Another object is to provide a container in which isolates the fluid being dispensed from ambient air in the container.

Another object is to provide a container which limits contamination of the fluid inside the container.

Another object is to provide a container which maintains its general shape even as the fluid in the container is dispensed.

These and other objects and advantages will become apparent from the foregoing and ongoing written specification, the drawings, and the appended claims.

BRIEF DESCRIPTION OF THE DRAWINGS

FIG. 1 is a perspective view of the improved container.

FIG. 2 is a perspective view of the container shown in FIG. 1 with fluid being dispensed from the container.

FIG. 3 is a perspective view of the container shown in FIG. 2 after fluid has been dispensed.

FIG. 4 is a front view of the container shown in FIG. 1.

FIG. 5 is a vertical longitudinal sectional view of the container shown in FIG. 1.

FIG. 6 is a vertical longitudinal sectional view of the container shown in FIG. 2.

FIG. 7 is a vertical longitudinal sectional view of the container shown in FIG. 3.

FIG. 8 is a horizontal transverse sectional view of the container shown in FIG. 4, taken generally on line 8-8 of FIG. 4.

FIG. 9 is a perspective view of the inner receptacle and support member of the container shown in FIG. 5.

FIG. 10 is a side view of the support member shown in FIG. 9.

FIG. 11 is a top plan view of the support member shown in FIG. 10.

FIG. 12 is a enlarged detailed view of the container shown in FIG. 5, taken within the indicated circle of FIG. 5.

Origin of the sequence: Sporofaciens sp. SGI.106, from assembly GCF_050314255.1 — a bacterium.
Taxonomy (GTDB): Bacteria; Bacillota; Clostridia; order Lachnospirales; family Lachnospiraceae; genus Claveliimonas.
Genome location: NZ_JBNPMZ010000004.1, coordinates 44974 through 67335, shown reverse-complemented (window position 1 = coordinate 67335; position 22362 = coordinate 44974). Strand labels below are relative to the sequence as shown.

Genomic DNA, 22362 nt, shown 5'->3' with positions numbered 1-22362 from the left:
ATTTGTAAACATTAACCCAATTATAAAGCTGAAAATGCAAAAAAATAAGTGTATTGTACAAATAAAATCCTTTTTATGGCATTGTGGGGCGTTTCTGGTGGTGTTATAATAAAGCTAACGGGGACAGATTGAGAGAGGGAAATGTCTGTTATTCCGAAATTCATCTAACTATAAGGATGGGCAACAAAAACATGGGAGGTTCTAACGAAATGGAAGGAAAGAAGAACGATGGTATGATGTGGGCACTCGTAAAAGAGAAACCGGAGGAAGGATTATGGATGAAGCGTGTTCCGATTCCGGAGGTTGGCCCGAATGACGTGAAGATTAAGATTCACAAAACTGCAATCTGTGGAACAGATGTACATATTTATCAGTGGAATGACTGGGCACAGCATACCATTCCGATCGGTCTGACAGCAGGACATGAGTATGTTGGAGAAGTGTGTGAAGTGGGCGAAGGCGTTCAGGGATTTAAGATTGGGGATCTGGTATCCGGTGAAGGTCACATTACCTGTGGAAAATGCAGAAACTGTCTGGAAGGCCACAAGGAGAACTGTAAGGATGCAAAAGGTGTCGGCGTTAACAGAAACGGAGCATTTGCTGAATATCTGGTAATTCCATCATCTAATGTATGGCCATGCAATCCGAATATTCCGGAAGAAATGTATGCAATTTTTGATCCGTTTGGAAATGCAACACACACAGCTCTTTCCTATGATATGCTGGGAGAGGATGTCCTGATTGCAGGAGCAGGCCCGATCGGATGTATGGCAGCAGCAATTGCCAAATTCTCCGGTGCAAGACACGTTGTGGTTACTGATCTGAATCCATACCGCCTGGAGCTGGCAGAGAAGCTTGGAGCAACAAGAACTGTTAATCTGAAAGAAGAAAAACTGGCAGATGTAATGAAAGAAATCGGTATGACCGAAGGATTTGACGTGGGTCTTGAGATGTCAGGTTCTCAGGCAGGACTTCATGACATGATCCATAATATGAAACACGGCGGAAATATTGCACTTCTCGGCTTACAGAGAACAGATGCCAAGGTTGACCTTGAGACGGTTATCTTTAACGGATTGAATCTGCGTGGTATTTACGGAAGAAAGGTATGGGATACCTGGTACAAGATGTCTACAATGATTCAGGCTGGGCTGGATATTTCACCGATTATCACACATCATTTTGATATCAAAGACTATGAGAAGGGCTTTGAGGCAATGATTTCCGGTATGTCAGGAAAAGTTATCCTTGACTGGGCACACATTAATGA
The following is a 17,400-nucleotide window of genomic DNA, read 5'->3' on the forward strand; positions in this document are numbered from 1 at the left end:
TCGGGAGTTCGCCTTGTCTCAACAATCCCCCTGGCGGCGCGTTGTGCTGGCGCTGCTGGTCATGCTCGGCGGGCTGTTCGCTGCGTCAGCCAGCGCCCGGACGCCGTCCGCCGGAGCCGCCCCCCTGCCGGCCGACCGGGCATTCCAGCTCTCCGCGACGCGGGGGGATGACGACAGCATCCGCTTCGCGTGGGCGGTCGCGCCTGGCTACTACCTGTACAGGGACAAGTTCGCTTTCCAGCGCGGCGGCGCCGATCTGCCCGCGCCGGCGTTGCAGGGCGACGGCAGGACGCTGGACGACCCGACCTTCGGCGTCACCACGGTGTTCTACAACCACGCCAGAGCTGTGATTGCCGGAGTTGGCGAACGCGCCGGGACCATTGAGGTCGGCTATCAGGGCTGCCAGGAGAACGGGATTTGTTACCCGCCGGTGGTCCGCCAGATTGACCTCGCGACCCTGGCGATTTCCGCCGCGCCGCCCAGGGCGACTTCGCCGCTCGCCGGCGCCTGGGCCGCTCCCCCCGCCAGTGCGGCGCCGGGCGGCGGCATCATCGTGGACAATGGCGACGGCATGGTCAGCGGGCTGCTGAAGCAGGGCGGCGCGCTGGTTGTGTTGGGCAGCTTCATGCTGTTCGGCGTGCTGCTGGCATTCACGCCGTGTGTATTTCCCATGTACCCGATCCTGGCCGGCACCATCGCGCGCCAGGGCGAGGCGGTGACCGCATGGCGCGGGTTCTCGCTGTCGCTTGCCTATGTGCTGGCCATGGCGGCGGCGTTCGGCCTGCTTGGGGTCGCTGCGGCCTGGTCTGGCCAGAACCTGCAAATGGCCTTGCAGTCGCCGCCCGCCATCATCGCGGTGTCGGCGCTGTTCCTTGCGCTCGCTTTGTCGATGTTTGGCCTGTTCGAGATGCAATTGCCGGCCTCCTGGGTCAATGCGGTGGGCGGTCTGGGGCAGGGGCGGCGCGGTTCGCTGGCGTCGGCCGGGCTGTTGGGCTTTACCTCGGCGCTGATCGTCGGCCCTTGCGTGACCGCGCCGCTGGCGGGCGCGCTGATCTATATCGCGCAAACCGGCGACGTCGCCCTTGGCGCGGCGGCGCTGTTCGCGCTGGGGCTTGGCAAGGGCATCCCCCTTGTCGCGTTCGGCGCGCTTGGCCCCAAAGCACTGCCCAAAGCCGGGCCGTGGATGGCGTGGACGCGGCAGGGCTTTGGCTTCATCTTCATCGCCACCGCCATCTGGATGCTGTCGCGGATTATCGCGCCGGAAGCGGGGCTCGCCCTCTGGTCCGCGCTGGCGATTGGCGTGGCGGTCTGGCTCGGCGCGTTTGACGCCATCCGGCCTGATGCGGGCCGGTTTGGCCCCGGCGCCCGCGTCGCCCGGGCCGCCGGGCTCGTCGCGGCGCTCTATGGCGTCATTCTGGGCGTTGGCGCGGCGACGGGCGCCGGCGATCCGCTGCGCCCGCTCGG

DESCRIPTION OF THE PREFERRED EMBODIMENTS

At the outset, it should be clearly understood that like reference numerals are intended to identify the same structural elements, portions or surfaces, consistently throughout the several drawing figures, as such elements, portions or surfaces may be further described or explained by the entire written specification, of which this detailed description is an integral part. Unless otherwise indicated, the drawings are intended to be read (e.g., cross-hatching, arrangement of parts, proportion, degree, etc.) together with the specification, and are to be considered a portion of the entire written description of this invention. As used in the following description, the terms “horizontal”, “vertical”, “left”, “right”, “up” and “down”, as well as adjectival and adverbial derivatives thereof (e.g., “horizontally”, “rightwardly”, “upwardly”, etc.), simply refer to the orientation of the illustrated structure as the particular drawing figure faces the reader. Similarly, the terms “inwardly” and “outwardly” generally refer to the orientation of a surface relative to its axis of elongation, or axis of rotation, as appropriate.